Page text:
By Lisa Hester, Senior Account Manager
Social sharing is increasingly going “dark.” And PR professionals actively involved with clients’ social media programs need to take note of this growing practice, which, by nature, can cloak the measures of a social campaign’s success.
According to The Atlantic senior editor Alexis Madrigal, who coined the term, dark social is “the social sharing of content that occurs outside of what can be measured by Web analytics programs.”
Dark social, then, is Web traffic in which the source, such as a social network or a Google search, is not identified. When a link is copied and pasted into an email or instant message, or shared via text message, or posted to a group, for example, tracking tags generally are not included. Thus, it is categorized as dark social.
And it’s on the rise.
A recent study by RadiumOne, a global software company, concluded that dark social shares increased from 69 percent in 2014 to 84 percent in 2018 globally.
As an aside, that same research reveals an interesting age-related difference in that that 46 percent of consumers age 55 and older share only via dark social, as opposed to only 19 percent of those age 16 to 34.
Further, for companies in personal finance, food and drink, travel or executive search, more than 70 percent of social sharing is done through dark social, the study determined.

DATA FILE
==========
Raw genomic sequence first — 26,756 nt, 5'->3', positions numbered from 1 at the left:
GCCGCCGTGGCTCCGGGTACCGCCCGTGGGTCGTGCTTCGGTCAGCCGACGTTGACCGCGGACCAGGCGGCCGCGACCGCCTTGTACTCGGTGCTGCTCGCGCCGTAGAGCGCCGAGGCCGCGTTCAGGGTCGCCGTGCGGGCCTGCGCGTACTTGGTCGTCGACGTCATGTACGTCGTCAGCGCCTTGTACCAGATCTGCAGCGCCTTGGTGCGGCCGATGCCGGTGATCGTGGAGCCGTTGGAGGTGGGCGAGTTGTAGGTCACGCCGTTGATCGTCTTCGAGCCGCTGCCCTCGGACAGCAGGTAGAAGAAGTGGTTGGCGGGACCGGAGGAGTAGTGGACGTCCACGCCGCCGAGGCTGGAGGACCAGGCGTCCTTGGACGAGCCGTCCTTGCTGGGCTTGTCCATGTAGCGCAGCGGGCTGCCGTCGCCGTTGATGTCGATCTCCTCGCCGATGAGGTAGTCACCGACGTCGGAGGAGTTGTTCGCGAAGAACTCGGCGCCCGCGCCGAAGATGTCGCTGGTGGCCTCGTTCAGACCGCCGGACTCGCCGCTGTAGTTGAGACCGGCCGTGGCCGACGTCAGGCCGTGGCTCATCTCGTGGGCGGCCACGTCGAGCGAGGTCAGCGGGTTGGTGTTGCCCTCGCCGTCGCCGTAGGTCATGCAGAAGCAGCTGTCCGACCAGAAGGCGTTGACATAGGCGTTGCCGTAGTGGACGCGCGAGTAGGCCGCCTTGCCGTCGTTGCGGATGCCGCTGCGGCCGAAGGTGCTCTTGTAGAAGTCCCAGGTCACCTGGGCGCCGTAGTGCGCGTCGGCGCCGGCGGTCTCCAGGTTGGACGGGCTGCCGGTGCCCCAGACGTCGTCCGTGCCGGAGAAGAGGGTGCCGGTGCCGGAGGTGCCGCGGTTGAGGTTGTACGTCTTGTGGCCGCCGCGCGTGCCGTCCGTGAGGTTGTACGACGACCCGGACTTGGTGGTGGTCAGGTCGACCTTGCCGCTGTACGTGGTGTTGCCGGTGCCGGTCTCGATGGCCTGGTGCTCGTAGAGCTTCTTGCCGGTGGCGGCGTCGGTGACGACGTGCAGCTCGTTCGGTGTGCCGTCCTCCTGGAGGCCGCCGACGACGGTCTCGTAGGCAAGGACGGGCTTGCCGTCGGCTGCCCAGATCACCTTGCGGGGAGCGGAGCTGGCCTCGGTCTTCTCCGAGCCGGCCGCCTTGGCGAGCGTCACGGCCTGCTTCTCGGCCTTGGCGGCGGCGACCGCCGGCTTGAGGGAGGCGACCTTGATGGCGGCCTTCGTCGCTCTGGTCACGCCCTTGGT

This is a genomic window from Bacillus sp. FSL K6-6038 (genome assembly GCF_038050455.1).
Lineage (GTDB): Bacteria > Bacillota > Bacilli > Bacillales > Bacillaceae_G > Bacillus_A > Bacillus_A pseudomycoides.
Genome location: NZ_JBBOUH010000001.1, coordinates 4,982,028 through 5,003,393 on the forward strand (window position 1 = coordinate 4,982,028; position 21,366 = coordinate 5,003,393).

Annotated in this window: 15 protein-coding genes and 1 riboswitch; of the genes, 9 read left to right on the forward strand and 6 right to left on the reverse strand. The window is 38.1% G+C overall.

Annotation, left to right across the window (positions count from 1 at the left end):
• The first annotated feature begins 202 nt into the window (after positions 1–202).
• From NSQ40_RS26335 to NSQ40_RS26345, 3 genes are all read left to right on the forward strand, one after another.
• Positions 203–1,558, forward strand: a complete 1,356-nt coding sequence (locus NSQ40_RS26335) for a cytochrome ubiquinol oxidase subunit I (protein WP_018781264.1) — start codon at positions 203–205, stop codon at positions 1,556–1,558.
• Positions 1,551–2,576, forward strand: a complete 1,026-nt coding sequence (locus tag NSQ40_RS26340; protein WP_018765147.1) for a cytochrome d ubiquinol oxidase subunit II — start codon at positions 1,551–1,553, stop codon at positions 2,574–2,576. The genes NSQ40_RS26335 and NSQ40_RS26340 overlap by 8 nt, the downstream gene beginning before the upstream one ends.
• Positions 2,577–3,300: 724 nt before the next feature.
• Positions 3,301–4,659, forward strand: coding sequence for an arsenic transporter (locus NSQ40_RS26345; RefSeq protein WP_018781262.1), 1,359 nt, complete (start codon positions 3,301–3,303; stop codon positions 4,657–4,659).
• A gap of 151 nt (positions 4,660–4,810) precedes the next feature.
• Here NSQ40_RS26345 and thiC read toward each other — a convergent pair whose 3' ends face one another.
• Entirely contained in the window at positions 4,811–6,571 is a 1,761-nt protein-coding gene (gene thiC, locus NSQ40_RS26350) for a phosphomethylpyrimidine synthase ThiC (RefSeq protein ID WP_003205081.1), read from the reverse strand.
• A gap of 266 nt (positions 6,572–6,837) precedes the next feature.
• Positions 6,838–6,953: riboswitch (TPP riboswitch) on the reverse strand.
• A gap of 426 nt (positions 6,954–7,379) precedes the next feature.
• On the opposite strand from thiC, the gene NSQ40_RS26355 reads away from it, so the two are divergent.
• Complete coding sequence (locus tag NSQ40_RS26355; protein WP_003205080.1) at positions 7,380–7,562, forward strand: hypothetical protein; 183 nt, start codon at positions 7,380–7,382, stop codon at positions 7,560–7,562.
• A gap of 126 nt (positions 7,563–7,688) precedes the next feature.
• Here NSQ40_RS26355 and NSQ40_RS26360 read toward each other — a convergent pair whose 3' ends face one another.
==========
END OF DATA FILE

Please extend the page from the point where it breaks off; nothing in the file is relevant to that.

Naturally, dark social is much more difficult to identify and track. And increased usage of such apps as WhatsApp, Viber, Facebook Messenger and WeChat are fueling its growth. In fact, market researcher Emarketer estimates that nearly 2.19 billion consumers will be using messaging apps by the end of 2019. That is more than one-fourth of the global population.
Three solutions for combatting dark social stand clear.
First, get personal. As social sharing becomes more targeted…with groups forming around specific topics and interests…find ways to get involved in these group settings as active contributors to the conversation. Participate in discussions. Listen and offer comments. As time passes, and when appropriate, weave in comments about your client or cause.
Second, develop social media content that matters. According to conclusions by the recent Content Trends Report by BuzzSumo, “sites that have built a strong reputation for original, authoritative content” thrive. Authoritative research and reference content continues to gain links, the report states. In particular, authoritative evergreen content consistently gains shares and links over time.
Third, while there is no way to fully capture directly dark social, there are ways to analyze what is known and formulate hypotheses about the unknown. Identify expert teams and tools that can shed light on dark social so as to better assess the success of a company’s social efforts.
One quick tip from the experts, add a share button to content. The buttons provide an easy method for sharing content and they can be used to add a tracking code to the link.